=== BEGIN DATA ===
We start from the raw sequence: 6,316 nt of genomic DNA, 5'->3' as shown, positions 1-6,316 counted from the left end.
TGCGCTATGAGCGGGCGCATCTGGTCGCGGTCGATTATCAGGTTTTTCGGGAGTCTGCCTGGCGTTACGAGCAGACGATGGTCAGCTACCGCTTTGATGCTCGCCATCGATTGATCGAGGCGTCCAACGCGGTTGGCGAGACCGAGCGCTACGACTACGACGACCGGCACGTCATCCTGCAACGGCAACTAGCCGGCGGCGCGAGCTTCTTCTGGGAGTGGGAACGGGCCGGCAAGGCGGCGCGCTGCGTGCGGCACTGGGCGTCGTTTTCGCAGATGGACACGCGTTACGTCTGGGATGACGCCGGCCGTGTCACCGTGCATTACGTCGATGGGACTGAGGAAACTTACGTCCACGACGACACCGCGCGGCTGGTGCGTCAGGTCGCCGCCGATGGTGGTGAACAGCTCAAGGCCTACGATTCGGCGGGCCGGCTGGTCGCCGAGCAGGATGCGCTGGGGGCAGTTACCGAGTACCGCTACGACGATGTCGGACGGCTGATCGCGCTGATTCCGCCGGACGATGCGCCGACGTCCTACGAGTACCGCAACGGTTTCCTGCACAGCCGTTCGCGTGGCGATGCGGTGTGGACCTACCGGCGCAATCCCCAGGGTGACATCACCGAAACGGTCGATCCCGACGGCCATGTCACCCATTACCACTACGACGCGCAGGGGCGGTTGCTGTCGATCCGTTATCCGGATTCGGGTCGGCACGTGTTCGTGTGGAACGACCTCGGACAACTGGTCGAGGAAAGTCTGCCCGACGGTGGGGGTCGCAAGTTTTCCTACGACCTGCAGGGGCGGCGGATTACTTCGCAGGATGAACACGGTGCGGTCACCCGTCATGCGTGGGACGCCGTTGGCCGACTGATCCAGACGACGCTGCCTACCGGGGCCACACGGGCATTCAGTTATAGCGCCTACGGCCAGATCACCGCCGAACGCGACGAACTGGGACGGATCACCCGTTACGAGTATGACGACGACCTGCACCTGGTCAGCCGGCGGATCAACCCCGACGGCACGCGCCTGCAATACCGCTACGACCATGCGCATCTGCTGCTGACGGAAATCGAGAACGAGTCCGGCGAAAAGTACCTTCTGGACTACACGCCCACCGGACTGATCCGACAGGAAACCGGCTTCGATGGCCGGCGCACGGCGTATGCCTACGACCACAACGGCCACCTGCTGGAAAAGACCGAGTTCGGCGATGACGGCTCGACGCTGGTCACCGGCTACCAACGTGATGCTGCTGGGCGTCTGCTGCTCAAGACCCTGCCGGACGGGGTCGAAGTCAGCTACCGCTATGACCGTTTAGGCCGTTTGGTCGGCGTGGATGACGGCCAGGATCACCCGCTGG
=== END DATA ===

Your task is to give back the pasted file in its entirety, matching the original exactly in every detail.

We start from the raw sequence: 6,316 nt of genomic DNA, 5'->3' as shown, positions 1-6,316 counted from the left end.
TGCGCTATGAGCGGGCGCATCTGGTCGCGGTCGATTATCAGGTTTTTCGGGAGTCTGCCTGGCGTTACGAGCAGACGATGGTCAGCTACCGCTTTGATGCTCGCCATCGATTGATCGAGGCGTCCAACGCGGTTGGCGAGACCGAGCGCTACGACTACGACGACCGGCACGTCATCCTGCAACGGCAACTAGCCGGCGGCGCGAGCTTCTTCTGGGAGTGGGAACGGGCCGGCAAGGCGGCGCGCTGCGTGCGGCACTGGGCGTCGTTTTCGCAGATGGACACGCGTTACGTCTGGGATGACGCCGGCCGTGTCACCGTGCATTACGTCGATGGGACTGAGGAAACTTACGTCCACGACGACACCGCGCGGCTGGTGCGTCAGGTCGCCGCCGATGGTGGTGAACAGCTCAAGGCCTACGATTCGGCGGGCCGGCTGGTCGCCGAGCAGGATGCGCTGGGGGCAGTTACCGAGTACCGCTACGACGATGTCGGACGGCTGATCGCGCTGATTCCGCCGGACGATGCGCCGACGTCCTACGAGTACCGCAACGGTTTCCTGCACAGCCGTTCGCGTGGCGATGCGGTGTGGACCTACCGGCGCAATCCCCAGGGTGACATCACCGAAACGGTCGATCCCGACGGCCATGTCACCCATTACCACTACGACGCGCAGGGGCGGTTGCTGTCGATCCGTTATCCGGATTCGGGTCGGCACGTGTTCGTGTGGAACGACCTCGGACAACTGGTCGAGGAAAGTCTGCCCGACGGTGGGGGTCGCAAGTTTTCCTACGACCTGCAGGGGCGGCGGATTACTTCGCAGGATGAACACGGTGCGGTCACCCGTCATGCGTGGGACGCCGTTGGCCGACTGATCCAGACGACGCTGCCTACCGGGGCCACACGGGCATTCAGTTATAGCGCCTACGGCCAGATCACCGCCGAACGCGACGAACTGGGACGGATCACCCGTTACGAGTATGACGACGACCTGCACCTGGTCAGCCGGCGGATCAACCCCGACGGCACGCGCCTGCAATACCGCTACGACCATGCGCATCTGCTGCTGACGGAAATCGAGAACGAGTCCGGCGAAAAGTACCTTCTGGACTACACGCCCACCGGACTGATCCGACAGGAAACCGGCTTCGATGGCCGGCGCACGGCGTATGCCTACGACCACAACGGCCACCTGCTGGAAAAGACCGAGTTCGGCGATGACGGCTCGACGCTGGTCACCGGCTACCAACGTGATGCTGCTGGGCGTCTGCTGCTCAAGACCCTGCCGGACGGGGTCGAAGTCAGCTACCGCTATGACCGTTTAGGCCGTTTGGTCGGCGTGGATGACGGCCAGGATCACCCGCTGG